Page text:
Academic journal article Philosophy Today

Holocaust Child: Reflections on the Banality of Evil

Academic journal article Philosophy Today

Holocaust Child: Reflections on the Banality of Evil

Article excerpt

Someday, if there is a someday, we will have to learn that evil thinks of itself as good, that it could not have made such progress in the world unless people planned and performed it in all conscience.

Stanley Cavell,

Must We Mean What We Say

According to some of the most recent accounts I have read, the number of Shoah survivors worldwide sums to less than 400,000. Our numbers diminish daily, hourly, each and every second. What is equally depressing is that the number of survivors in my age group-men and women who are now in their mid-to-late SOs-is an astonishingly minuscule percentage of the total.

This is not accidental.

Those of us who were infants, toddlers, or very young children were of no use in the camps. We could not serve as a labor force as many of our parents and older siblings could be forced to do. We needed food to survive even at a starvation level. We were a drain on scarce resources. Most of all, however, we were a constant distraction to our families, a reminder of a lost "normal" life, a danger that constantly threatened to rehumanize inmates. Our very presence threatened to once again make human and humane the stark, brutal, and systematic dehumanization of camp victims. That dehumanization, after all, was one of the principal objectives of concentration camps. Extinguish a person's human attachments and projects, all of them, and make humiliation routine to the point that it is no longer experienced as violation, and all that is left is living ghost. Most adults inmates were dead within,2 naked and empty shells, even while still walking.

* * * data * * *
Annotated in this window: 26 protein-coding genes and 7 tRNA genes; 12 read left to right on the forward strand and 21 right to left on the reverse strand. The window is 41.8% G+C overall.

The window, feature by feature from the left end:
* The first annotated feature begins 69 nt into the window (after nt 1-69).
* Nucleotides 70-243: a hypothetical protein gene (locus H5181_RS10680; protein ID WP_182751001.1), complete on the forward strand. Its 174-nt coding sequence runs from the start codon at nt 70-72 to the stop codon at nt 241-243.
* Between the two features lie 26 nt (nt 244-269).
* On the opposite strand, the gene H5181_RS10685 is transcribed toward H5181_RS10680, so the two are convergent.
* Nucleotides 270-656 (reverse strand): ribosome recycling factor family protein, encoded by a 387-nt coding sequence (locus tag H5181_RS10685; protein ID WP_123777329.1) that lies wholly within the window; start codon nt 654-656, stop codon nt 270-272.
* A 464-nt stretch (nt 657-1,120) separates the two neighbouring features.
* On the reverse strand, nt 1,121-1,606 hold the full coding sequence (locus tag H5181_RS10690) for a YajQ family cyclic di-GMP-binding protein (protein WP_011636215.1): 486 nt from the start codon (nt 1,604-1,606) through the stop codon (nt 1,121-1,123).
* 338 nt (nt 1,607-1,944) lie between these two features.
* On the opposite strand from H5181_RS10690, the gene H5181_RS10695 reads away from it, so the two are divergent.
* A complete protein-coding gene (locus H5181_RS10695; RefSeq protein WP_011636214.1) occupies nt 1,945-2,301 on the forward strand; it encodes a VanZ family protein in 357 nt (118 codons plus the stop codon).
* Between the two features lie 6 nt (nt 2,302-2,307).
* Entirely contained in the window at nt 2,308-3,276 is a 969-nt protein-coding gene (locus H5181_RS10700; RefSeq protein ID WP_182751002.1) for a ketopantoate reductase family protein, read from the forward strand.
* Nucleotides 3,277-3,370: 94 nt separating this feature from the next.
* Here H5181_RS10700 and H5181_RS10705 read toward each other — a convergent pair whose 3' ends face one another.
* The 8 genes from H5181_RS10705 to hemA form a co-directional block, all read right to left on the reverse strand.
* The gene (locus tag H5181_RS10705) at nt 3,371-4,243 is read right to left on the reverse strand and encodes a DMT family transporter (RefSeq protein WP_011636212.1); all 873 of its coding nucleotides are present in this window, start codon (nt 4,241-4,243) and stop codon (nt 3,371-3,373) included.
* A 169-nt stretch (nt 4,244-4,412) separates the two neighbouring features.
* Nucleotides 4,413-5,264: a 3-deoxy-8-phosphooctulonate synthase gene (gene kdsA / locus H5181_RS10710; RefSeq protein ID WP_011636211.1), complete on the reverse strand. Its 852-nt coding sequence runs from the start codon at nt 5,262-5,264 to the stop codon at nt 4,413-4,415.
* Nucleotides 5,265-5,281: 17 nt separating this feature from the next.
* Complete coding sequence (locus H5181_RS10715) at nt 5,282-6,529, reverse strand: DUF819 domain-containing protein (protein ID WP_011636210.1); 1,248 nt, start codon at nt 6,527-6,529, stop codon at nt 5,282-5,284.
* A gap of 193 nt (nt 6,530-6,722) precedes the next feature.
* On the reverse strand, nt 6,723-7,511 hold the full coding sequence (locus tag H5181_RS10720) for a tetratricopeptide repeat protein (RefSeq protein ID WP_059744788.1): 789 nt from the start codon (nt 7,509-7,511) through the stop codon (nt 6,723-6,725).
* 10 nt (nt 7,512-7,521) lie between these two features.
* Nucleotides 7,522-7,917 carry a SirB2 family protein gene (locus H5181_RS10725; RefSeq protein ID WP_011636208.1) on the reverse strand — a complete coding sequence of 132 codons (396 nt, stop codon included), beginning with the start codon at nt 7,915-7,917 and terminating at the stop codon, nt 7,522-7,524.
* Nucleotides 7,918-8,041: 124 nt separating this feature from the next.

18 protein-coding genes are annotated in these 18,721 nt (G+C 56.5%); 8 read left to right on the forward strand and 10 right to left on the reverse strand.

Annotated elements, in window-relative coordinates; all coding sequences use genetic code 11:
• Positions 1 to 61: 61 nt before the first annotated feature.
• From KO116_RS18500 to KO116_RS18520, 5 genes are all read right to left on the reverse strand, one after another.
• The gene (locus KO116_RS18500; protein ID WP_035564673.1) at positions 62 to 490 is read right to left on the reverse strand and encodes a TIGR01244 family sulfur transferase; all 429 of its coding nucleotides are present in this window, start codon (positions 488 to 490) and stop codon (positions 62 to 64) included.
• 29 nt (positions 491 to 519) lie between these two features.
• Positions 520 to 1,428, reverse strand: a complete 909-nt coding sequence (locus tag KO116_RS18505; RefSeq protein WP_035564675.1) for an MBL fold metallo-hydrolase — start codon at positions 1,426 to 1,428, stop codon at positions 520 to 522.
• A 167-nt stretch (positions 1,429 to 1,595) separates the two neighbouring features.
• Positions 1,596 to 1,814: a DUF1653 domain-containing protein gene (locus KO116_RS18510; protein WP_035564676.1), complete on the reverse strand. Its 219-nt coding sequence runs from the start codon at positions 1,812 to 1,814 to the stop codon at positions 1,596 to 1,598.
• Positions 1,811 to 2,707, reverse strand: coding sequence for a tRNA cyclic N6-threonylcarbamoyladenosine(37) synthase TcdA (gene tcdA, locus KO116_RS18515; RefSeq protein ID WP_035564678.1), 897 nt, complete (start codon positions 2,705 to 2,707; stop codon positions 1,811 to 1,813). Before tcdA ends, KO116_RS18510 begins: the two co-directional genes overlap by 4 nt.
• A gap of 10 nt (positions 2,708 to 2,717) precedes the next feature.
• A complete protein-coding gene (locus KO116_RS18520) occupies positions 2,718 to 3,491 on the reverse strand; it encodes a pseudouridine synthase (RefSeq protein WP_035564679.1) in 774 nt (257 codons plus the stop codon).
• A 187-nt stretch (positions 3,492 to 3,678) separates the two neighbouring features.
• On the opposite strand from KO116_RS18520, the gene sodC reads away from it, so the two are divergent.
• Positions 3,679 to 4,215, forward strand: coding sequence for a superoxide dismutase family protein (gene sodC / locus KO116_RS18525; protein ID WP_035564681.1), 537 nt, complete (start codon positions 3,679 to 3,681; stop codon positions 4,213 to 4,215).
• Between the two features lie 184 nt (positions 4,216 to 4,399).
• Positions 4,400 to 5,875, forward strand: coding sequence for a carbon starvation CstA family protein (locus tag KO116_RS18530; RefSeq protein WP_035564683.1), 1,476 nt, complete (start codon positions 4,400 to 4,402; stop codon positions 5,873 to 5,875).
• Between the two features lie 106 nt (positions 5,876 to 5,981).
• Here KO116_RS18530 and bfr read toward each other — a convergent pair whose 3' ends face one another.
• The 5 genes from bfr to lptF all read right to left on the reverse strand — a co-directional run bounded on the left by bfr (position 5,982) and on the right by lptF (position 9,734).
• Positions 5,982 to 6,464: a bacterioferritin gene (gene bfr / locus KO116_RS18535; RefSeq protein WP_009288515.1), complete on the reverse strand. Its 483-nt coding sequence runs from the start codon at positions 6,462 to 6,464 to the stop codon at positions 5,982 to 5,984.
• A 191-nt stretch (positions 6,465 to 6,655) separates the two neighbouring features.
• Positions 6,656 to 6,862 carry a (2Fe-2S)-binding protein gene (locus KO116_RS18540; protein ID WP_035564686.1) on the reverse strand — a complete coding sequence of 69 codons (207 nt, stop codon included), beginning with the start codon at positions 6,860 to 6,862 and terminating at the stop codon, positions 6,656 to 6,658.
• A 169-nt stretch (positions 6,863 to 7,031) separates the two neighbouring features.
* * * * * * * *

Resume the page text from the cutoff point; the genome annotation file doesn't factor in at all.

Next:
In the typical case, therefore, we the children of the Holocaust were the first to be killed. Even before the ovens were built in the camps that had crematoria, children were already perceived as a potential menace to Germany's Final Solution to the Jewish Question. At the very least we were perceived as a potentially subversive force in the process of dehumanization. That is why there are so few of my peers left alive today.

We were used for target practice in some camps. We were rounded up, massacred, and buried anonymously in mass graves in others. Occasionally, infants were thrown out of infirmary windows to see if the camp guards could spear them on the bayonets attached to the guards' rifles. In the camps that had the earliest fully operational gas chambers and crematoria, we were among the first to be incinerated. Still others died of starvation.

I became haunted about eight years ago by the realization that when survivors in my age group are dead, the last living connection to the Shoah shall also probably have been extinguished. That is one reason why I agreed to publish this essay, which was originally an oral presentation. It is also the reason why I have agreed to write the book that shares the title of this presentation.

The recent deluge of Shoah literature has almost without exception been written from the point of view of adults. How else could it be written but from an adult's-eye point of view? Young children and infants do not produce Shoah literature. They are often the subjects of books and essays, to be sure, but always as seen through the eyes of adults. Even Steven Spielberg's adaptation of Tom Keneally's book, Schindler's List, makes this point unintentionally but graphically. For those of you who have seen the film or read the "novel," I am thinking of that unforgettable scene in which children in the camp are being rounded up and, forewarned, scurry to find places to hide. One such child, unable to find a hiding place that was not already crammed with other children, finally jumps into an open pit latrine, a privy, which is covered only with a board with holes to serve the camp's inmates toilet needs.

There is a slight look of surprise mingled with fear on this young boy's face when he realizes that two other children have already taken refuge there before him, soaked in feces and other excrement almost up to their necks. …

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